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-   -   Are my Maths Correct? (http://www.cruisersforum.com/forums/f14/are-my-maths-correct-124944.html)

Alenka 22-04-2014 14:50

Are my Maths Correct?
 
I have a 240 volt AC unit rated at 800 watts.

Am I correct that in theory to run this through an inverter it would draw 67 amps per hour from a 12 volt battery bank? 800/12 = 66.6.

Actually, I gather it would draw maybe 20% more because of losses in the inverter. So starting with a 600ah battery bank, that should never be allowed to drop below 50% (300 ah) could I power the AC for a maximum of 3.75 hours?

The bottom line is that I only want to run it for about an hour at a time. I find that sufficient just to get the boat back into a comfort zone.

Cavalier 22-04-2014 15:04

Re: Are my maths correct?
 
You can expect a 'best in class' inverter to have an efficiency of around 85%. If you were to desire an output of 800W then it'll cost you 800/.85=940W from the battery banks, bringing in your draw at the inverter input to around 78A. Note that the AC's power rating will be steady state, and that the initial start-up current draw of the blower motor and compressor may well be higher than 800W, due to the higher torque at startup.

Your best bet is to hook a current loop (fluke) onto the 240V input of the AC unit as it starts up to see what the peak instantaneous current draw is at the moment you start it. Most good loops have a "max value" memory so you can see if your inverter is capable of delivering the necessary current at startup according to the manual.

Once that's verified then you can size your battery bank according to the steady state draw of 800W.

I would personally aim to size the system such that you do not drop below 70-75% charge state for such a high-draw demand.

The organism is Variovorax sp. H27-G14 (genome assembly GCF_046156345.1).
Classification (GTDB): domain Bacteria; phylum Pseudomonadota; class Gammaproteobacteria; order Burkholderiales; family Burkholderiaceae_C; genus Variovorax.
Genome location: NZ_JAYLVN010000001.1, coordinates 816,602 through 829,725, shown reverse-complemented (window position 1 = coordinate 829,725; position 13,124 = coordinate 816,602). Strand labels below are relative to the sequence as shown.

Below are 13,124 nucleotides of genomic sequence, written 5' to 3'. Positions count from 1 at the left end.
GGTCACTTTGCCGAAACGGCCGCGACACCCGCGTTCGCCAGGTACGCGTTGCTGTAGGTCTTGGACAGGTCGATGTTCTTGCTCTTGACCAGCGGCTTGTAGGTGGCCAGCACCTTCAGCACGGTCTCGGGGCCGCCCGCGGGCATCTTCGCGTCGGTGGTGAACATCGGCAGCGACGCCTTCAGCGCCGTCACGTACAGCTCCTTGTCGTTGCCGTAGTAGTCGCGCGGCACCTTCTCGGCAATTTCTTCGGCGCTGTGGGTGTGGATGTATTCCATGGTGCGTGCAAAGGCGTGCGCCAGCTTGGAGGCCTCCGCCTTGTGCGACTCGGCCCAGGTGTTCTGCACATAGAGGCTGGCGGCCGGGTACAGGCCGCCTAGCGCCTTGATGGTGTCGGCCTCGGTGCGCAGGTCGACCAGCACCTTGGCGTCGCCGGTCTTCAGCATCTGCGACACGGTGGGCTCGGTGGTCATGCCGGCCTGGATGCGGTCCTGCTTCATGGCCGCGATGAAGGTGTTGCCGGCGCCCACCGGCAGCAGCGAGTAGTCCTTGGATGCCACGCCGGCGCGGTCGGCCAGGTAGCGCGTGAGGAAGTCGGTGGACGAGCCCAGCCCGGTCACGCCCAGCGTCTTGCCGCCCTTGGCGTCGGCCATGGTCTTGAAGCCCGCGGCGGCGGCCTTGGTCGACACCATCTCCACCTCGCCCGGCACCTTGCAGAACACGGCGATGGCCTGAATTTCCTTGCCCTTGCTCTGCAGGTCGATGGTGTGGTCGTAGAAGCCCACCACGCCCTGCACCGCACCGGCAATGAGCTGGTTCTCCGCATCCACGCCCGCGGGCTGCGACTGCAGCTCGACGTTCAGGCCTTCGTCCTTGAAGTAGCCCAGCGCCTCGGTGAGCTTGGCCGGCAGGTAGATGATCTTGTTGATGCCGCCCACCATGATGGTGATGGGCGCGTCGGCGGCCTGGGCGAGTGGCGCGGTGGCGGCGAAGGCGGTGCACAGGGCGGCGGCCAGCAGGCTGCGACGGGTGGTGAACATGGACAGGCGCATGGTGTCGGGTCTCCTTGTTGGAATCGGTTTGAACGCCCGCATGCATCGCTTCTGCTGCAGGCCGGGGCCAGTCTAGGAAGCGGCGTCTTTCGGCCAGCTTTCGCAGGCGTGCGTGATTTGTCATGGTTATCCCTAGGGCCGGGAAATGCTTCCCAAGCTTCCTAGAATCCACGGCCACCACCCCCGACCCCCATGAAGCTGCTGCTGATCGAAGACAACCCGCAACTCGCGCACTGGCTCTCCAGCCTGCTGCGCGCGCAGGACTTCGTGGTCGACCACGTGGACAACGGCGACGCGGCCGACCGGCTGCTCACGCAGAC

This may seem to cost more upfront but you'll be rewarded with a much greater lifetime on your batteries!


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StuM 22-04-2014 15:05

Re: Are my maths correct?
 
That's just 67 amps

(not per hour - it will draw 67 amps for as long as it is operating. It will draw 67 "amp hours" per hour :) ).

That nit picking apart, you are correct in your ballpark figures.

noelex 77 22-04-2014 15:38

Re: Are my maths correct?
 
Quote:

Originally Posted by Alenka (Post 1524807)
Actually, I gather it would draw maybe 20% more because of losses in the inverter. So starting with a 600ah battery bank, that should never be allowed to drop below 50% (300 ah) could I power the AC for a maximum of 3.75 hours?

Unfortunatly your calculations are little optimistic.
The battery capacity depends on the discharge rate. Your actual battery capacity at this high rate of discharge will be less than 600AHrs. In addition it is unlikely your batteries will be a genuine 100% charged with their brand new capacity.

The load will reduce your battery to 50% in a much shorter time than 3.75 hours. You will also need to add the other electrical demands.

In practice to stay above 50% SOC with AC 1hr running will be marginal.
It is also worth rembering that this power needs to be replaced.

Cavalier 22-04-2014 15:46

Re: Are my maths correct?
 
Noelex,

Once the saloon is cool enough, replenishment of charge through a dynamo connected to an elevated bicycle frame will become a viable option! ;-)


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MarkJ 22-04-2014 15:59

Re: Are my maths correct?
 
Air conditioners are meant for shore power or whilst a generator is on.
I dont think anyone on this forum has one that operates off batteries.

noelex 77 22-04-2014 16:01

Re: Are my maths correct?
 
Quote:

Originally Posted by Cavalier (Post 1524848)
Noelex,

Once the saloon is cool enough, replenishment of charge through a dynamo connected to an elevated bicycle frame will become a viable option! ;-)

....:D

Stumble 22-04-2014 16:08

Re: Are my maths correct?
 
Quote:

Originally Posted by Cavalier (Post 1524848)
Noelex,

Once the saloon is cool enough, replenishment of charge through a dynamo connected to an elevated bicycle frame will become a viable option! ;-)